Risk, rewards seen in new food importation scheme created by FSMA draft rules

By Hank Schultz

- Last updated on GMT

Related tags: Food safety, Food, Import

Risk, rewards seen in new food importation scheme created by FSMA draft rules
New rules from FDA to implement the Food Safety Modernization Act will place significant new burdens on industry, observers say.  But the new food importation regime that will result could provide new business opportunities, too.

The two new draft rules, Foreign Supplier Verification Program (FSVP) and the rule on the accreditation of third party auditors, will profoundly change how food is imported into the US. The rules were released by FDA on Friday, July 27 and now that experts have had a chance to digest their contents, they agree that the FSVP in particular will place heavy burdens on food importers.

“I think the average importer is going to have a very difficult time complying with this program.  It’s going to put tremendous burdens on importers that didn’t exist before,”​ said Jim Prochnow, an attorney with firm Greenberg Traurig.

A bridge too far?

Ben England, an attorney and principal with the food consultancy FDA Imports.com LLC​, goes a step further.  The draft rule calls for competencies and imposes costs that many firms do not have and will not be able to bear, he said.

“It essentially is going to put small importers and mid sized importers out of business,”​ England said.

The goal of the rules is to implement the overarching FSMA mission to prevent contamination in imported food at its source rather than try to interdict tainted shipments at the border.  FDA says it currently has the capability to physically inspect only 2% of incoming food shipments and can do laboratory analysis on only a fraction of those.

Under FSVP, food importers would be required to document the food safety programs of their overseas suppliers, either through their own inspections or through an audit by a third party.  Importers would need to have extensive documentation of their overseas suppliers quality control operations.  FDA’s role in this program would be to audit the plans importers have in place to get all this done.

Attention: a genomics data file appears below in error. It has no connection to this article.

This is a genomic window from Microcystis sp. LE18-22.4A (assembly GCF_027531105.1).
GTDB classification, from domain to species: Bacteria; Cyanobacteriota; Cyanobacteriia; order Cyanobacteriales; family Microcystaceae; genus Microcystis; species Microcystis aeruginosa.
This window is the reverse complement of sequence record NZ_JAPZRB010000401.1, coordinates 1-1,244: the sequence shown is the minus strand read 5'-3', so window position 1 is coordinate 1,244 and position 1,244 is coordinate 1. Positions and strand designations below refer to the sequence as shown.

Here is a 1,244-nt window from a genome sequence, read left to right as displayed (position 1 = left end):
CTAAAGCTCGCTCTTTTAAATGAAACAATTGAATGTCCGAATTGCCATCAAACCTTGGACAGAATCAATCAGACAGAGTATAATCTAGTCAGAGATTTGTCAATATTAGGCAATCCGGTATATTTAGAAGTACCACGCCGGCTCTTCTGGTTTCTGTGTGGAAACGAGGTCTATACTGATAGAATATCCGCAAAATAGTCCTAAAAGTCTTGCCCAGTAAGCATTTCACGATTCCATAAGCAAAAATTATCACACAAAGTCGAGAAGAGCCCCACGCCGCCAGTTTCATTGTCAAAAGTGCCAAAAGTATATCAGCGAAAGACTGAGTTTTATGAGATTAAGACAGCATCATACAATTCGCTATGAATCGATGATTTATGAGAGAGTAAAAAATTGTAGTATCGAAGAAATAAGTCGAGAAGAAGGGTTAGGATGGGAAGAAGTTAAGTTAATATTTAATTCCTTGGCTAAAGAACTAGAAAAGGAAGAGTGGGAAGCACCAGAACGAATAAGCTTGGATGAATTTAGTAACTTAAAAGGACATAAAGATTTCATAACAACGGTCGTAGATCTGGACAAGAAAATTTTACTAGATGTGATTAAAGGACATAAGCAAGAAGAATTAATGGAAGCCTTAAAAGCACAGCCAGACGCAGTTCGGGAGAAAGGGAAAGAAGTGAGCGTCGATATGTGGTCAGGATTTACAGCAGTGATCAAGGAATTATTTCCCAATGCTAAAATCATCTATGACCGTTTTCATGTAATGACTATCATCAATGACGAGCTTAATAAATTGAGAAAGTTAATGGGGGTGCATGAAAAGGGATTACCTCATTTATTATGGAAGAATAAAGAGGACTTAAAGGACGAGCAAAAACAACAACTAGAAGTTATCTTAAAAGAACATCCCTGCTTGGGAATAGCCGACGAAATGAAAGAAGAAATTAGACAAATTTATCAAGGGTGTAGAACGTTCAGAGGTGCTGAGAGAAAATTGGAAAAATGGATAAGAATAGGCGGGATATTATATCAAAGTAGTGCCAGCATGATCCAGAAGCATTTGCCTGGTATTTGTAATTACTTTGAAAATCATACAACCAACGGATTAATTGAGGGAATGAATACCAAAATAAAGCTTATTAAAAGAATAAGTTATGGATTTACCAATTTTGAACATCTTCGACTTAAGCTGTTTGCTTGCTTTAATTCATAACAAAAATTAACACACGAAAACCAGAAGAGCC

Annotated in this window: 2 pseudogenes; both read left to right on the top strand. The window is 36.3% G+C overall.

And the program is intended to be risk based. Less attention need be paid to food coming from countries where local government agencies do a good job of policing food production. At least at this stage of the draft rules game, it appears it’s up the food importer to make these judgments about the performance of foreign government agencies and to back up those judgments.

Sellers market for QA/QC personnel

It will create a sellers market when it comes to food safety experts, England said.

“The importers are not in the food safety compliance business.  Most importers are not themselves going to be experts in food safety. They have got to get these people from somewhere,”​ England said.

“What happens where there are (for example) only 20,000 of these people and there is a demand for 200,000?  The price will go through the roof and the small companies will not be able to afford them,”​ he said.